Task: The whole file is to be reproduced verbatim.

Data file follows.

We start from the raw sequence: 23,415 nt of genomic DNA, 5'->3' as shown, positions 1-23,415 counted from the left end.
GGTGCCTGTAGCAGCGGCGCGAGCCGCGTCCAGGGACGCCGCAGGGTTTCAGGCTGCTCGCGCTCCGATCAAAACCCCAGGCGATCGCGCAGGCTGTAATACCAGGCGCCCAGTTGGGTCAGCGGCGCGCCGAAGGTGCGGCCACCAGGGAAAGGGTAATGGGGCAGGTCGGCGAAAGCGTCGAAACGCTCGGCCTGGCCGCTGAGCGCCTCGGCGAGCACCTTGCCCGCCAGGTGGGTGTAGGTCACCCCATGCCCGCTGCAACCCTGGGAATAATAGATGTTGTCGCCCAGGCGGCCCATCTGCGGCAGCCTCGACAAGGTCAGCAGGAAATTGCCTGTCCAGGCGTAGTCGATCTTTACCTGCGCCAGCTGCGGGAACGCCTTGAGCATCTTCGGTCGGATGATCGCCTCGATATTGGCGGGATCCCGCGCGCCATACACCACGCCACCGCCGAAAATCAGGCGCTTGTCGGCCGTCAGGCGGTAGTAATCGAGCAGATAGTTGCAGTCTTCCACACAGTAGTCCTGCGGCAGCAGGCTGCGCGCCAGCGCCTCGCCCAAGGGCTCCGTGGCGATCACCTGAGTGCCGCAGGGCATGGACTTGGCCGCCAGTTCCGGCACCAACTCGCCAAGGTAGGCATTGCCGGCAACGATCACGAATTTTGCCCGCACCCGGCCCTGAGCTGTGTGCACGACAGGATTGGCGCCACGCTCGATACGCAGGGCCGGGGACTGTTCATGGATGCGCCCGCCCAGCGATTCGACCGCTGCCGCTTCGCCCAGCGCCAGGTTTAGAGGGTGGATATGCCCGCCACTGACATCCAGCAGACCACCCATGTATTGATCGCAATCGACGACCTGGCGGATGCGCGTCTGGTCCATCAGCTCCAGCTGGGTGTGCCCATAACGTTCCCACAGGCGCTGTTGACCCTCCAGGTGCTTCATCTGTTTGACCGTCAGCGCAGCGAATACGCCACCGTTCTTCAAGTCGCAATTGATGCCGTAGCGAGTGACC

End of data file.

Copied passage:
We start from the raw sequence: 23,415 nt of genomic DNA, 5'->3' as shown, positions 1-23,415 counted from the left end.
GGTGCCTGTAGCAGCGGCGCGAGCCGCGTCCAGGGACGCCGCAGGGTTTCAGGCTGCTCGCGCTCCGATCAAAACCCCAGGCGATCGCGCAGGCTGTAATACCAGGCGCCCAGTTGGGTCAGCGGCGCGCCGAAGGTGCGGCCACCAGGGAAAGGGTAATGGGGCAGGTCGGCGAAAGCGTCGAAACGCTCGGCCTGGCCGCTGAGCGCCTCGGCGAGCACCTTGCCCGCCAGGTGGGTGTAGGTCACCCCATGCCCGCTGCAACCCTGGGAATAATAGATGTTGTCGCCCAGGCGGCCCATCTGCGGCAGCCTCGACAAGGTCAGCAGGAAATTGCCTGTCCAGGCGTAGTCGATCTTTACCTGCGCCAGCTGCGGGAACGCCTTGAGCATCTTCGGTCGGATGATCGCCTCGATATTGGCGGGATCCCGCGCGCCATACACCACGCCACCGCCGAAAATCAGGCGCTTGTCGGCCGTCAGGCGGTAGTAATCGAGCAGATAGTTGCAGTCTTCCACACAGTAGTCCTGCGGCAGCAGGCTGCGCGCCAGCGCCTCGCCCAAGGGCTCCGTGGCGATCACCTGAGTGCCGCAGGGCATGGACTTGGCCGCCAGTTCCGGCACCAACTCGCCAAGGTAGGCATTGCCGGCAACGATCACGAATTTTGCCCGCACCCGGCCCTGAGCTGTGTGCACGACAGGATTGGCGCCACGCTCGATACGCAGGGCCGGGGACTGTTCATGGATGCGCCCGCCCAGCGATTCGACCGCTGCCGCTTCGCCCAGCGCCAGGTTTAGAGGGTGGATATGCCCGCCACTGACATCCAGCAGACCACCCATGTATTGATCGCAATCGACGACCTGGCGGATGCGCGTCTGGTCCATCAGCTCCAGCTGGGTGTGCCCATAACGTTCCCACAGGCGCTGTTGACCCTCCAGGTGCTTCATCTGTTTGACCGTCAGCGCAGCGAATACGCCACCGTTCTTCAAGTCGCAATTGATGCCGTAGCGAGTGACC